Here is a little bit about Brooke:
Brooke is a freelance photographer currently based on the west coast of Canada. Holding a Bachelor of design from the Alberta College of Art and Design, she specializes in landscape, documentary, and lifestyle photography. Brooke loves capturing quiet moments and is fascinated by the connection between people and the spaces they inhabit. With a passion for people and a love of different cultures, climates, and creatives she’s always looking forward to the next adventure!
You can find Brooke on...
Her Instagram (#1)
Her Instagram (#2)
I really looked forward to interviewing her, and she gave some fantastic answers into life as a photographer and independent artist. Check it out below!
Q: When did you first start photography and when did you first start taking it seriously as a career?
A: I started taking photos as a hobby in junior high. My dad got a digital camera and it fascinated me. It didn’t take long before my parents got me my own little point and shoot so that Dad actually had a chance to use his own camera!
Q: What do you consider your epiphany moment, where you decided this was what you wanted to do?
A: I started considering photography as a possible career when I was in grade 11. That year my school introduced a photo course and I did quite well. We had a career counsellor come to the school one day and when she heard I was thinking about becoming a photographer she scoffed and told us that there was no possible way to have a successful career as a photographer. Right then the part of me that is thrilled by a challenge decided that I was going to prove her wrong. My career test said I should be a heavy equipment operator and I started looking at art schools.
Q: Do you have a process when it comes to taking your shots? How do you usually begin a shoot?
A: It totally depends on what I’m shooting. For more styled shoots (fashion, product, food) I start with a mood board that helps solidify my idea and acts as a reference for stylists, makeup artists, models, etc.
For project based work (documentary, fine art) I journal. I start by reading scholarly articles on the subject and then research work done by other artists regarding the same or similar subject. I analyze which parts of their work I found successful and which less so. That’s normally as much as I do for documentary projects as you can’t plan much when you want to communicate the genuine atmosphere of a place. For more structured fine art work I add an extra step of developing a mood board. I keep all the articles, other people’s work and mood boards together in that project’s journal so that I can continue referencing it throughout the project. The journals also work well for those “what was that guy’s name again?” moments.
Other than that, while I shoot I’m mindful of how many horizontal vs. vertical images I’m getting, ensuring I have different compositions that will work well together, and maintaining a uniformity in the atmosphere of the photos so that I have good options for layouts and such.
Q: What kind of camera(s), lenses, editing software, etc, do you use? Tell us about your equipment and why you’ve chosen it.
A: I just upgraded to a Canon 5D Mkiii this year. I shoot mainly with a 50mm prime lens (that I got for $60 on kijiji, it doesn’t have to cost a lot to work!) as I feel it makes me consider my composition more carefully and the compression of the 50mm works well for both portraits and landscapes. I also shoot polaroids with my SX-70 whose name is Peter. The unpredictability of them is good for perfectionists like me. Plus, I am starting to shoot more 35mm colour film on an old Praktica MTL 5 that I mainly use with a Carl Zeiss (fancy) 50mm lens. I haven’t decided which film is my soulmate yet but currently the Fujicolour 400H is my front runner because both it’s warm and cool tones are beautiful and it’s a little more subtle than most films.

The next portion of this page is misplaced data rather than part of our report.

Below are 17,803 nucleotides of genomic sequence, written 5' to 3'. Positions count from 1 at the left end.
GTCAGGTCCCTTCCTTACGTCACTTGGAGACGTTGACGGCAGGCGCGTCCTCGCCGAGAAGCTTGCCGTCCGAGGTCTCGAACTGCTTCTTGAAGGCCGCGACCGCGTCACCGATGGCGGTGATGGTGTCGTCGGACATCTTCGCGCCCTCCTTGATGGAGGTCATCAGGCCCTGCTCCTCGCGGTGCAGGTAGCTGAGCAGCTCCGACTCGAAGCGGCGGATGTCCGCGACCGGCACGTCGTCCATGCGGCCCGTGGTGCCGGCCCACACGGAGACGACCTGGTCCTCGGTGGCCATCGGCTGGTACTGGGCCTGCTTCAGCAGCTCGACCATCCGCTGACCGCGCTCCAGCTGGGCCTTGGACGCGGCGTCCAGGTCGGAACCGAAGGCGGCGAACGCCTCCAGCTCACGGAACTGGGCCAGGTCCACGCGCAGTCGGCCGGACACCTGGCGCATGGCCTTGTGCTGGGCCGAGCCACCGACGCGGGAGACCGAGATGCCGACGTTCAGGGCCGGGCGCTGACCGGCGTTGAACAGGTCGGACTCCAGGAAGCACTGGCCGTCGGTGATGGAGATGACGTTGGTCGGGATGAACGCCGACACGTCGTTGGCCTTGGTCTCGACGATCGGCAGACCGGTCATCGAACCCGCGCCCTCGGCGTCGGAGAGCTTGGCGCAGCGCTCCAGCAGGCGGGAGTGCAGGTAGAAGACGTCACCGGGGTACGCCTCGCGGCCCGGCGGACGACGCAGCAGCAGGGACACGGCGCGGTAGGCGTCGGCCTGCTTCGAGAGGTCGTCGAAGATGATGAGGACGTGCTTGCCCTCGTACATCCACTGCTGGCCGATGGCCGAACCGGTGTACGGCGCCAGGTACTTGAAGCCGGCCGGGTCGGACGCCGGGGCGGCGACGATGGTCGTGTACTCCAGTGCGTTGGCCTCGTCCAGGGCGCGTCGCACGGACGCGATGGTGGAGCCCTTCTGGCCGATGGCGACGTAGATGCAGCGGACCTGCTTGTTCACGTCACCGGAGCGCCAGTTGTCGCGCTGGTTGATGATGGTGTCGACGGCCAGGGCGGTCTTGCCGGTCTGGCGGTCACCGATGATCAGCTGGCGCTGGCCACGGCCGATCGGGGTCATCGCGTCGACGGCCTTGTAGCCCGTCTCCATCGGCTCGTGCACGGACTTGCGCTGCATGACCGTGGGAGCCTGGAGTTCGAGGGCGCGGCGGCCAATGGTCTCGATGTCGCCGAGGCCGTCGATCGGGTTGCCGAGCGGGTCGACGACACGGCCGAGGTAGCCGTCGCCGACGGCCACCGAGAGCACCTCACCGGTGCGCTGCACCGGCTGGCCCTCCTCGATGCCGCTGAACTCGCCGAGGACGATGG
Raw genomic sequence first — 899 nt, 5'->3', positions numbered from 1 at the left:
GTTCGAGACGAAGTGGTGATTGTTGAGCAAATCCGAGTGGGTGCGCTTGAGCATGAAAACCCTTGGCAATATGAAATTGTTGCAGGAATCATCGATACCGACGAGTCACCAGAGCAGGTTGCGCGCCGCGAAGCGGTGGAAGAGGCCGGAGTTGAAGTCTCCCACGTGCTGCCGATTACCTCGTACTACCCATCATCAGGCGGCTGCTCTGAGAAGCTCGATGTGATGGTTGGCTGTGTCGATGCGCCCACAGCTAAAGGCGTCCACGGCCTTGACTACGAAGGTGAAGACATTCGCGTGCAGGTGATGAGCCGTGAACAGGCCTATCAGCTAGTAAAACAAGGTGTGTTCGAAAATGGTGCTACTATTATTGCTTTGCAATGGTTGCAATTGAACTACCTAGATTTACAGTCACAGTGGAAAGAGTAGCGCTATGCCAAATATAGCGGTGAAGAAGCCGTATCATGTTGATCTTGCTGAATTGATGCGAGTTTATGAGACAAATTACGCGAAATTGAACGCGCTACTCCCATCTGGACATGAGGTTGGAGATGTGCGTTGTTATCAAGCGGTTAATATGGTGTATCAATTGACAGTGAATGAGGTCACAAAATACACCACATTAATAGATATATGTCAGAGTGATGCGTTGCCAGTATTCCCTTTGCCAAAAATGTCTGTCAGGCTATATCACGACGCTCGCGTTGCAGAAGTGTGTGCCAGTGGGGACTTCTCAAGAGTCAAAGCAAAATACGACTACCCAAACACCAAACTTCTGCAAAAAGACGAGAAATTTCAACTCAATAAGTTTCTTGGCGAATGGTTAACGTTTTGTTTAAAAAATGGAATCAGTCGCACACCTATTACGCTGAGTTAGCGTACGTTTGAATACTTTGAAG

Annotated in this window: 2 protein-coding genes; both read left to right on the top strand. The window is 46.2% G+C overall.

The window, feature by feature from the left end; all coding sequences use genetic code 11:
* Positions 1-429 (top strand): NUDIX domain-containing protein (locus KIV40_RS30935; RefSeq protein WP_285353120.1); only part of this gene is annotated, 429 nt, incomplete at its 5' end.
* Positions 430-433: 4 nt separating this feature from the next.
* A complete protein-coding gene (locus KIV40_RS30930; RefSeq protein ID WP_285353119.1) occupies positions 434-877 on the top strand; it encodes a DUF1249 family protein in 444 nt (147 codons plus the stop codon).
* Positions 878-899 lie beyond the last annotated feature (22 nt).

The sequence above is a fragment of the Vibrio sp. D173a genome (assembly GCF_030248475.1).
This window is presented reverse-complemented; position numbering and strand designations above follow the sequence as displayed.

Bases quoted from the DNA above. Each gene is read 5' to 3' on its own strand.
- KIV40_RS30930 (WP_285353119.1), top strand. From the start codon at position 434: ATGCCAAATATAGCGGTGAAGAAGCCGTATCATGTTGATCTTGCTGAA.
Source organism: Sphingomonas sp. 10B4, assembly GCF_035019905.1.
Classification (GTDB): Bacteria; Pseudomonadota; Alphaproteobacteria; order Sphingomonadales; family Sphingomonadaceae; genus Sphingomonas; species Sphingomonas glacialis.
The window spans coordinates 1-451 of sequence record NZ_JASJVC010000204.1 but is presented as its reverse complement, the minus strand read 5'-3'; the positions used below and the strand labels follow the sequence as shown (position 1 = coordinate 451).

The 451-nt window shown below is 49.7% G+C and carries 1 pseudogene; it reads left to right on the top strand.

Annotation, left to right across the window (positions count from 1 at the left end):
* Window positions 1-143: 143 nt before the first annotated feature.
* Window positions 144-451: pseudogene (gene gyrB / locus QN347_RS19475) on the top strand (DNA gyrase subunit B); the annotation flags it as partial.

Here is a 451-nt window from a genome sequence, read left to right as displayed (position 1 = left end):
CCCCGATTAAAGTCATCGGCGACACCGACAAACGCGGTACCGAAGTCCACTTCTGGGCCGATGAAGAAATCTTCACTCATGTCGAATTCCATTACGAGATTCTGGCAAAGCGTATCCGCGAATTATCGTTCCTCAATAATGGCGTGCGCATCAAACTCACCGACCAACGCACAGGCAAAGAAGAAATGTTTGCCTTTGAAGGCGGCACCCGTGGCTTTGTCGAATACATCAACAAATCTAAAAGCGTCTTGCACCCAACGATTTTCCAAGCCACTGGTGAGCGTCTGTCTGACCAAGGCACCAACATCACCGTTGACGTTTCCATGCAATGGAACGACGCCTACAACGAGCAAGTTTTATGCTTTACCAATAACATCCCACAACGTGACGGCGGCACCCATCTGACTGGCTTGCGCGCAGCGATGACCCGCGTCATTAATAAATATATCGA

As for software, I live and breathe Adobe, as most photographers do. I edit in Photoshop and I use Bridge to organize my files and cull shoots. InDesign is a favorite for creating layouts with my photos and whatever other artsy bits I want to throw in.
Q: What would you say is the key to the success you’ve seen in your growth as a photographer over the years?
A: I think it’s important in any creative field to:
Inform yourself by studying others’ work.
Create things you enjoy, don’t just make stuff you think other people will like.
Allow your previous work that you now despise to teach you.
Just make stuff, it doesn’t have to be perfect and not everyone will like it but you can’t let that stop you.
Q: I know you do a lot of portraiture as well as some weddings and landscapes. What is your favorite things to shoot and why?
A: Documentary/landscape is by far my favourite. Attempting to capture the essence of a place, people, or time is so intriguing for me. It’s a challenge but at the same time I find it almost meditative, very calming. You have to learn what’s at the heart of whatever you’re photographing and sort of photograph around it in order to describe it. That probably sounds very artsy, strange, and abstract but it’s an abstract thing that I’m trying to capture. You have to fill in the gaps around it until the space in the middle describes the thing. The ultimate beating around the bush! Except if the bush was invisible because then you’d have to beat around it to know if it was a hedge or a little shrub or a crazy topiary. Ok, that might be the worst example ever, but like I said, it’s an abstract idea!